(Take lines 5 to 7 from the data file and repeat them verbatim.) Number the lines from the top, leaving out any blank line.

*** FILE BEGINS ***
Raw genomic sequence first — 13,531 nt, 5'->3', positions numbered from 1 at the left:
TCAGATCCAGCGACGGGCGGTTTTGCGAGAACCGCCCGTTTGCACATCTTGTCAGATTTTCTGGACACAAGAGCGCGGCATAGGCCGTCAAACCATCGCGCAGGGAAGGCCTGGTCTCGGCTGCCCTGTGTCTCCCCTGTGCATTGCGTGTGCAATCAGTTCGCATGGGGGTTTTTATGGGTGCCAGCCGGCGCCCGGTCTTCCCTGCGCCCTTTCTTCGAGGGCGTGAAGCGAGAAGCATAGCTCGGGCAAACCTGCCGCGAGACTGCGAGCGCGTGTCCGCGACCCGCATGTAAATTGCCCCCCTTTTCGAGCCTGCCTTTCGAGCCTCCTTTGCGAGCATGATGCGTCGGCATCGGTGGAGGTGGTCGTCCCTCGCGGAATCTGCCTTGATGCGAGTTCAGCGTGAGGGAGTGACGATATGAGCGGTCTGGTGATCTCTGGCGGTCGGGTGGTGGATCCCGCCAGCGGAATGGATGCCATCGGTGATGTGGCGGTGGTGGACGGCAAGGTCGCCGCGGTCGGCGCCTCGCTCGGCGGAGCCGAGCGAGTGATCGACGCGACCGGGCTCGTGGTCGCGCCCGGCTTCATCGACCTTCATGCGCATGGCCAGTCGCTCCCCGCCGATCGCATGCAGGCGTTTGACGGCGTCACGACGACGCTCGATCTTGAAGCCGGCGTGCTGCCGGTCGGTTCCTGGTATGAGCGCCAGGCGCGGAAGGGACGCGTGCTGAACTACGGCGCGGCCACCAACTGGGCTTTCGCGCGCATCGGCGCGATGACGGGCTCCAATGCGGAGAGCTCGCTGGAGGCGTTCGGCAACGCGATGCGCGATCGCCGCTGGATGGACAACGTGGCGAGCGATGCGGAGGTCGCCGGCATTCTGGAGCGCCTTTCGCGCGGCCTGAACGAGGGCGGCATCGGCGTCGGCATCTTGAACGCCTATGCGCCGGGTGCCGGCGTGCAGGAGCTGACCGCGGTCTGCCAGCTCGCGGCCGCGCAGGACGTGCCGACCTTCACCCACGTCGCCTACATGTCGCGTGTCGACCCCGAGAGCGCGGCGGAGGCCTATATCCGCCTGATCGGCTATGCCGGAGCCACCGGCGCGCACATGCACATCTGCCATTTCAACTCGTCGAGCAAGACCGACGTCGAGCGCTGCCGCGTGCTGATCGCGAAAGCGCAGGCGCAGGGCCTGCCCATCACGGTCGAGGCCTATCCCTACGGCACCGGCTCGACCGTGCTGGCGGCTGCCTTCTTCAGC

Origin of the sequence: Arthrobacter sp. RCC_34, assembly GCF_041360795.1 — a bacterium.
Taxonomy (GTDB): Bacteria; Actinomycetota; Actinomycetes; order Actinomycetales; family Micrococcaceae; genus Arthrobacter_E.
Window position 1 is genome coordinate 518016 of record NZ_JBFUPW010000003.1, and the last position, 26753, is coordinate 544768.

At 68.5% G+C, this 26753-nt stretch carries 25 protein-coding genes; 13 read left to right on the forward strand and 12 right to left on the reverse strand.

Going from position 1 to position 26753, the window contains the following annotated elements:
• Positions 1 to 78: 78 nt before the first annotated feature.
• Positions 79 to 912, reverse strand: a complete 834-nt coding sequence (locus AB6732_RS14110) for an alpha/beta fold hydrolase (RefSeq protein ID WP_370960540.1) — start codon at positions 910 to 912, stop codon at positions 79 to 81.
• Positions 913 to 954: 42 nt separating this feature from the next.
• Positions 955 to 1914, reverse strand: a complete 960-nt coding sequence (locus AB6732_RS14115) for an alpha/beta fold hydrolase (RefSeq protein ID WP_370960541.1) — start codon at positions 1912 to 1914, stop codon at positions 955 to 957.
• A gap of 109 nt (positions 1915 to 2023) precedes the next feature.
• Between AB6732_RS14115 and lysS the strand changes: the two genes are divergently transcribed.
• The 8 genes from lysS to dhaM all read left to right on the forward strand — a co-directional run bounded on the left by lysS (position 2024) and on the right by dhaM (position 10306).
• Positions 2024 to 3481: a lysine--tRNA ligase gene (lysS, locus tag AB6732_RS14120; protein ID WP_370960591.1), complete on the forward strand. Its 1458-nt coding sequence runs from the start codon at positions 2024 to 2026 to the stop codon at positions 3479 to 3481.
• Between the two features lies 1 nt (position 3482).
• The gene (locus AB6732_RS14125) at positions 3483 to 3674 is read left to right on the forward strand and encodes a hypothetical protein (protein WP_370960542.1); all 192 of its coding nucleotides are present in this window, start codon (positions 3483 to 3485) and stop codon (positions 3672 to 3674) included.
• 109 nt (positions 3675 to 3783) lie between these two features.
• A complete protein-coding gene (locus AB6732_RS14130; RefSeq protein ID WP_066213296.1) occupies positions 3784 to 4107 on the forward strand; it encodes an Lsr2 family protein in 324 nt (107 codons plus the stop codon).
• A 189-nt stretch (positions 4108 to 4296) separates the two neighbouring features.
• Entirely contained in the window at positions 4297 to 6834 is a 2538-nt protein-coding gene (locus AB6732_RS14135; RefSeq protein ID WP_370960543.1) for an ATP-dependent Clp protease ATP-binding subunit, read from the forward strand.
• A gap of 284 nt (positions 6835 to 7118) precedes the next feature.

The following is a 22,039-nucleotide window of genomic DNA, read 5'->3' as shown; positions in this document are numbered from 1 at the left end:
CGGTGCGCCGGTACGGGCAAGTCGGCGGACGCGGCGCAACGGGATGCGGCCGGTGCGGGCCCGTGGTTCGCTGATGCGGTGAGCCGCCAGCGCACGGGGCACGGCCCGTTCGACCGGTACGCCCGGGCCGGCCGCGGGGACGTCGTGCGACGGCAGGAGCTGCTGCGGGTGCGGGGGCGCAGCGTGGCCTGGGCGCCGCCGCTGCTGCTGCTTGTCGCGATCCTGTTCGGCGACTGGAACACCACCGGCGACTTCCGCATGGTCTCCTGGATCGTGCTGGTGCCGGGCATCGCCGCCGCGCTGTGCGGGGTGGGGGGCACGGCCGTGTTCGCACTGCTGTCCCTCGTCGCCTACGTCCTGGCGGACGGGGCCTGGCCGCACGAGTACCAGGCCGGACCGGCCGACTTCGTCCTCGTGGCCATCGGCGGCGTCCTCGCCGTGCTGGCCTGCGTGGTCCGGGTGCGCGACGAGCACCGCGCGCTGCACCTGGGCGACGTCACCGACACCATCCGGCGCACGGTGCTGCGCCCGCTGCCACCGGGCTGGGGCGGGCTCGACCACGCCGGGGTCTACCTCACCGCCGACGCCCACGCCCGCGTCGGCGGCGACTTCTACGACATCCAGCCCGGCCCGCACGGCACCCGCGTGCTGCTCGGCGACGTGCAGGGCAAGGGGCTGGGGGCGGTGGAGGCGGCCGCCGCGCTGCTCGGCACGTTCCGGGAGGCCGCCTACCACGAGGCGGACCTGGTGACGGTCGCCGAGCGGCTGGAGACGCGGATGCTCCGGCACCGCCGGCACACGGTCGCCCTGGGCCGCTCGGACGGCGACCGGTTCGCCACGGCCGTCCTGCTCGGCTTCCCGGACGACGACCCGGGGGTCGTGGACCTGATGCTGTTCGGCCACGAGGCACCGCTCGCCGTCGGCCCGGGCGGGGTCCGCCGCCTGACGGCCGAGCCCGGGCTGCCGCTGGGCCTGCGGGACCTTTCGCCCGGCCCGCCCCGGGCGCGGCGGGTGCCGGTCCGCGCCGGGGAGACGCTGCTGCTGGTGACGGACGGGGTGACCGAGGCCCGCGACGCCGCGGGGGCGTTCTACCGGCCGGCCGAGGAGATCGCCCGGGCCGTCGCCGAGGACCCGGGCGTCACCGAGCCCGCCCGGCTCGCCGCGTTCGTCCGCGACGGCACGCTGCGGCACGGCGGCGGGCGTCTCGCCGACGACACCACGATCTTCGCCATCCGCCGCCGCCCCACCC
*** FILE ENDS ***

Window position 1 is genome coordinate 518016 of record NZ_JBFUPW010000003.1, and the last position, 26753, is coordinate 544768.

At 68.5% G+C, this 26753-nt stretch carries 25 protein-coding genes; 13 read left to right on the forward strand and 12 right to left on the reverse strand.

Going from position 1 to position 26753, the window contains the following annotated elements: